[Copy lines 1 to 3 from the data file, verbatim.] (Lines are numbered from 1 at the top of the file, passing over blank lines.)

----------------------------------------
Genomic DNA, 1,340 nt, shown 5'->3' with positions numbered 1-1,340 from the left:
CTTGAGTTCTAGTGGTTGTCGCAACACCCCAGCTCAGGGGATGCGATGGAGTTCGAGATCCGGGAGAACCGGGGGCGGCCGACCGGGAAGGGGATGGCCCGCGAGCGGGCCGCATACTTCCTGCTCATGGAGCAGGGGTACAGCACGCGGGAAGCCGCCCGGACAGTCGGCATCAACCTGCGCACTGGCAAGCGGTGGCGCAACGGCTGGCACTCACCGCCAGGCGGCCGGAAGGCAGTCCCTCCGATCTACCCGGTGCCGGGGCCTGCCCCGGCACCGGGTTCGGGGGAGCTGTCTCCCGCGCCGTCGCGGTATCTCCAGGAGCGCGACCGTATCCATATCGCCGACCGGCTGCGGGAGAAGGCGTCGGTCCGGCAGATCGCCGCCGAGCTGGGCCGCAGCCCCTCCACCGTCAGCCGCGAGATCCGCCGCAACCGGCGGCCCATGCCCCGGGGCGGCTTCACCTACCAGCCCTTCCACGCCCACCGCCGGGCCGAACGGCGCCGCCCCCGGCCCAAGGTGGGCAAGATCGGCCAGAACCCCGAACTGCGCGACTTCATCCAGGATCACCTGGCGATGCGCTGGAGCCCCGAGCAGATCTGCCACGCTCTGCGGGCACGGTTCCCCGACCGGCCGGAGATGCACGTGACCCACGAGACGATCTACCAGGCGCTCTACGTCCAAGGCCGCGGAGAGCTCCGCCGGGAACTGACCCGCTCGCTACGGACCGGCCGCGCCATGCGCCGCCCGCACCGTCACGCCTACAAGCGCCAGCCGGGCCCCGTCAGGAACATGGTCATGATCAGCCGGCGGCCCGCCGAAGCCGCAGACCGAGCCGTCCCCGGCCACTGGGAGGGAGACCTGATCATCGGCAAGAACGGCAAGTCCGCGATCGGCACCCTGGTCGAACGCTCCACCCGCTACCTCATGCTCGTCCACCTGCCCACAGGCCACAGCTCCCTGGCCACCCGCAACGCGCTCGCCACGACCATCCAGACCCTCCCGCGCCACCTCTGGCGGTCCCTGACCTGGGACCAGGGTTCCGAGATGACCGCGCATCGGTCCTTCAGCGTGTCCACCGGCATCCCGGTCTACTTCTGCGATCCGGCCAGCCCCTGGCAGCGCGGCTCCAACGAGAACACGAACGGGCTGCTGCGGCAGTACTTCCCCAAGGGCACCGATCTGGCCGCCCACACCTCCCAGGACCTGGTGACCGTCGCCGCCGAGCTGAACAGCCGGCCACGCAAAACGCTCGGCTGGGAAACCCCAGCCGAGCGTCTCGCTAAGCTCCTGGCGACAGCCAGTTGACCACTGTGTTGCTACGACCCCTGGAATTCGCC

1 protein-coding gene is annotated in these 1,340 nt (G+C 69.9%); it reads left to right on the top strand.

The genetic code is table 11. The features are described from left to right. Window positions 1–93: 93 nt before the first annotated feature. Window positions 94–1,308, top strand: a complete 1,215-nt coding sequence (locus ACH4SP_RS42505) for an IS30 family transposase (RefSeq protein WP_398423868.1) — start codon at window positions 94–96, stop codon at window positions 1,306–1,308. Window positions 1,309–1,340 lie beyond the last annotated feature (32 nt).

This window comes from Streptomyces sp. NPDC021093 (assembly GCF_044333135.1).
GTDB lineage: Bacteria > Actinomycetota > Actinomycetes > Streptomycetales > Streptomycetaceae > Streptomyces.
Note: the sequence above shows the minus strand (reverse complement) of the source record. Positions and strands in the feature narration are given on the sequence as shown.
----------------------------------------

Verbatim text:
Genomic DNA, 1,340 nt, shown 5'->3' with positions numbered 1-1,340 from the left:
CTTGAGTTCTAGTGGTTGTCGCAACACCCCAGCTCAGGGGATGCGATGGAGTTCGAGATCCGGGAGAACCGGGGGCGGCCGACCGGGAAGGGGATGGCCCGCGAGCGGGCCGCATACTTCCTGCTCATGGAGCAGGGGTACAGCACGCGGGAAGCCGCCCGGACAGTCGGCATCAACCTGCGCACTGGCAAGCGGTGGCGCAACGGCTGGCACTCACCGCCAGGCGGCCGGAAGGCAGTCCCTCCGATCTACCCGGTGCCGGGGCCTGCCCCGGCACCGGGTTCGGGGGAGCTGTCTCCCGCGCCGTCGCGGTATCTCCAGGAGCGCGACCGTATCCATATCGCCGACCGGCTGCGGGAGAAGGCGTCGGTCCGGCAGATCGCCGCCGAGCTGGGCCGCAGCCCCTCCACCGTCAGCCGCGAGATCCGCCGCAACCGGCGGCCCATGCCCCGGGGCGGCTTCACCTACCAGCCCTTCCACGCCCACCGCCGGGCCGAACGGCGCCGCCCCCGGCCCAAGGTGGGCAAGATCGGCCAGAACCCCGAACTGCGCGACTTCATCCAGGATCACCTGGCGATGCGCTGGAGCCCCGAGCAGATCTGCCACGCTCTGCGGGCACGGTTCCCCGACCGGCCGGAGATGCACGTGACCCACGAGACGATCTACCAGGCGCTCTACGTCCAAGGCCGCGGAGAGCTCCGCCGGGAACTGACCCGCTCGCTACGGACCGGCCGCGCCATGCGCCGCCCGCACCGTCACGCCTACAAGCGCCAGCCGGGCCCCGTCAGGAACATGGTCATGATCAGCCGGCGGCCCGCCGAAGCCGCAGACCGAGCCGTCCCCGGCCACTGGGAGGGAGACCTGATCATCGGCAAGAACGGCAAGTCCGCGATCGGCACCCTGGTCGAACGCTCCACCCGCTACCTCATGCTCGTCCACCTGCCCACAGGCCACAGCTCCCTGGCCACCCGCAACGCGCTCGCCACGACCATCCAGACCCTCCCGCGCCACCTCTGGCGGTCCCTGACCTGGGACCAGGGTTCCGAGATGACCGCGCATCGGTCCTTCAGCGTGTCCACCGGCATCCCGGTCTACTTCTGCGATCCGGCCAGCCCCTGGCAGCGCGGCTCCAACGAGAACACGAACGGGCTGCTGCGGCAGTACTTCCCCAAGGGCACCGATCTGGCCGCCCACACCTCCCAGGACCTGGTGACCGTCGCCGCCGAGCTGAACAGCCGGCCACGCAAAACGCTCGGCTGGGAAACCCCAGCCGAGCGTCTCGCTAAGCTCCTGGCGACAGCCAGTTGACCACTGTGTTGCTACGACCCCTGGAATTCGCC

1 protein-coding gene is annotated in these 1,340 nt (G+C 69.9%); it reads left to right on the top strand.